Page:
When Kathleen Kelly has to close her bookstore in You’ve Got Mail (more on this in a future #romcomrewatch post), Birdie invites her and Christina over for tea. “Closing the store is the brave thing to do,” Birdie declares over Earl Grey and scones. “You are daring to imagine that you could have a different life!”

Kathleen is disinclined to believe her, at that moment (and I don’t blame her), but Birdie’s words have come back to me in many contexts over the years. Going to grad school, changing jobs time and again, moving to Boston, getting married, deciding to get divorced, starting a new relationship – in all of these instances, I have dared (sometimes still am daring) to imagine that my life can look different than it did. Sometimes that’s exciting. Sometimes it’s daunting. More often than not, it’s both.

It can be a real bummer to invest time and energy into applying for a job and then imagining how that life might look, only to find out you didn’t get it. (This has, obviously, happened to me more than once.) But I don’t want to stop imagining potential lives, because the alternative is to just apply mindlessly – or settle – for whatever comes my way. And I don’t think that’s the answer. I have to believe (despite the evidence, some days) that a thoughtful, curious search for a new job is better than a robotic one. I want to go toward work that interests me, even delights me, or at least has the potential to do so. And that only happens, I think, with a bit of imagination (and a lot of Internet searching/letting friends know I’m looking/pounding out cover letters).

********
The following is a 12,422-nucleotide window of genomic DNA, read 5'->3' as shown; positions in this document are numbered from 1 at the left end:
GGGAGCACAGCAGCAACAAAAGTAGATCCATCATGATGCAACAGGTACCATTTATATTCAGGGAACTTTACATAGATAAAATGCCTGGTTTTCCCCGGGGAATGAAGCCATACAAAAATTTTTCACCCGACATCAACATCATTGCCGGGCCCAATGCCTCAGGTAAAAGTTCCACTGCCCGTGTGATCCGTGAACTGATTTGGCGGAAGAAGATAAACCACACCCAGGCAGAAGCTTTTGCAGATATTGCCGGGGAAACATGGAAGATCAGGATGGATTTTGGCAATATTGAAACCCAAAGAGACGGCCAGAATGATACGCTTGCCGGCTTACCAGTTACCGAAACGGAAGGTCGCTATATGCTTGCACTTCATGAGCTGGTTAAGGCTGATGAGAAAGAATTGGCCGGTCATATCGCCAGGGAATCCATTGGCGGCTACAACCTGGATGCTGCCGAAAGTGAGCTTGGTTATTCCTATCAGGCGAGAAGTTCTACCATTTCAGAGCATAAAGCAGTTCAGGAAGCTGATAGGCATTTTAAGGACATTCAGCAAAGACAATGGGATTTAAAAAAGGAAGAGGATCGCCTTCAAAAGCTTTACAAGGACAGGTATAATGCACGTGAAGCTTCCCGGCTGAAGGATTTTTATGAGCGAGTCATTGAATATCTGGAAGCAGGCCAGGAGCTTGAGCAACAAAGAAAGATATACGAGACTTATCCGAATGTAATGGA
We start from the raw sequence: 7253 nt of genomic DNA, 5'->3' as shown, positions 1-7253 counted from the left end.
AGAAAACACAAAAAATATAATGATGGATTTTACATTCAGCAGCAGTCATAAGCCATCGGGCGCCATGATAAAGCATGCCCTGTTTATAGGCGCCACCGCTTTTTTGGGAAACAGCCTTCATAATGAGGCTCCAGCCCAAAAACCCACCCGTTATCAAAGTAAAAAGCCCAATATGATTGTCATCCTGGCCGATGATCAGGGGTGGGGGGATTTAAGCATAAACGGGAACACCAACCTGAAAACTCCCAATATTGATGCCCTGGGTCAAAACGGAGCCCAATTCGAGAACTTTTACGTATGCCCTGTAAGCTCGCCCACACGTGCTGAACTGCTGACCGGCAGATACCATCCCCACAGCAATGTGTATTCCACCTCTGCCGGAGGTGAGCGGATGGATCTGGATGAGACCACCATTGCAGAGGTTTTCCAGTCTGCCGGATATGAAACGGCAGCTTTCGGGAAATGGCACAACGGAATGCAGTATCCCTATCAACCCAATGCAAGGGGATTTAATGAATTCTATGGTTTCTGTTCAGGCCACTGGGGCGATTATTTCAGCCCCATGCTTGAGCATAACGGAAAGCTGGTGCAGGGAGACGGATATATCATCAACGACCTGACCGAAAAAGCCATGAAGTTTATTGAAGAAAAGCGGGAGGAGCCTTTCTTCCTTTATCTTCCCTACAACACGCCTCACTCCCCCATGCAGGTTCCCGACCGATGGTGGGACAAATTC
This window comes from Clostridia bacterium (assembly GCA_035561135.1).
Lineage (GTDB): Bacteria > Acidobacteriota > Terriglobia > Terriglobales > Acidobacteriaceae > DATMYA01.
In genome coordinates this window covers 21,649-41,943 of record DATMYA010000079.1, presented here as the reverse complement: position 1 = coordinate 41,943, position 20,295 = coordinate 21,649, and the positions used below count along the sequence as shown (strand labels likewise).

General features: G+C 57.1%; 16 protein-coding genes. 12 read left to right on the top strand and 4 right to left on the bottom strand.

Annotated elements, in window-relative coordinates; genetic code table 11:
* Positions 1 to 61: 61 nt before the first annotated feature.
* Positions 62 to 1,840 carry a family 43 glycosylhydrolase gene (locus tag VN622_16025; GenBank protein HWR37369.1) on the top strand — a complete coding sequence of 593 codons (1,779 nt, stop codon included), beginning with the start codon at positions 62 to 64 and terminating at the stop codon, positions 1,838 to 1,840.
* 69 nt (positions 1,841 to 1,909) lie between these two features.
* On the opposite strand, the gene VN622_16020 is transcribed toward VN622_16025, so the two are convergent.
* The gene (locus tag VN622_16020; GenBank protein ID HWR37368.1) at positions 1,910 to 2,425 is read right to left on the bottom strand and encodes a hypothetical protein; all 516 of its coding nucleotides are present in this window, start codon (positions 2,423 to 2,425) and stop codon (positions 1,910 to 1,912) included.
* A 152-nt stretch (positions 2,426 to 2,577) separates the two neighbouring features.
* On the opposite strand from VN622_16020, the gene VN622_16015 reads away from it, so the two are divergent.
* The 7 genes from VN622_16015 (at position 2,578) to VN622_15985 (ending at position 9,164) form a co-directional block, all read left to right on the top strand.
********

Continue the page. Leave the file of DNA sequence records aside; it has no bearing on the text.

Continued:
So, at least for now, I’ll keep daydreaming a bit about possible lives as I keep tweaking cover letters and scouring job boards. Hey, at least daydreaming is fun.

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Notions

Look at the silver lining, they say.
But what if, instead,
I pluck it off
and use that tensile strand to bind
myself to those things I do not 
want to lose sight of.

Families knit together by evening walks,
board games, laughter. 
The filament fixing us to friends
no matter the distance apart.
A braid of gratitude for small kindnesses.
The thin gauge wire of loss.

Let me twist that lining 
around my finger, 
it’s silvery glint a reminder 
of just how quickly life can change. 
I will remember to love more.
I will remember to give more.

I will remember to be still

I will knot the string tightly. 
So it won’t slip away.
So I won’t forget.

I found Paula’s poem in the anthology How to Love the World, and was struck by the idea of silver linings becoming tangible. You can read more of her poetry on her Facebook page.

April is National Poetry Month, and I am sharing poetry here on Fridays this month, as I do every year. 

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Hope has holes
in its pockets.
It leaves little
crumb trails
so that we,
when anxious,
can follow it.
Hope’s secret:
it doesn’t know
the destination–
it knows only
that all roads
begin with one
foot in front
of the other.

–Rosemerry Wahtola Trommer

I found this poem in the gorgeous collection How to Love the World, edited by James Crews, which will be my companion for National Poetry Month this year. It’s also on Rosemerry’s blog, where she posts a daily poem.

Hope – however foolish it may seem – is my one little word for 2021, and I am looking for it wherever I can in these spring days.

April is National Poetry Month, and I will be sharing poetry here on Fridays this month, as I do every year.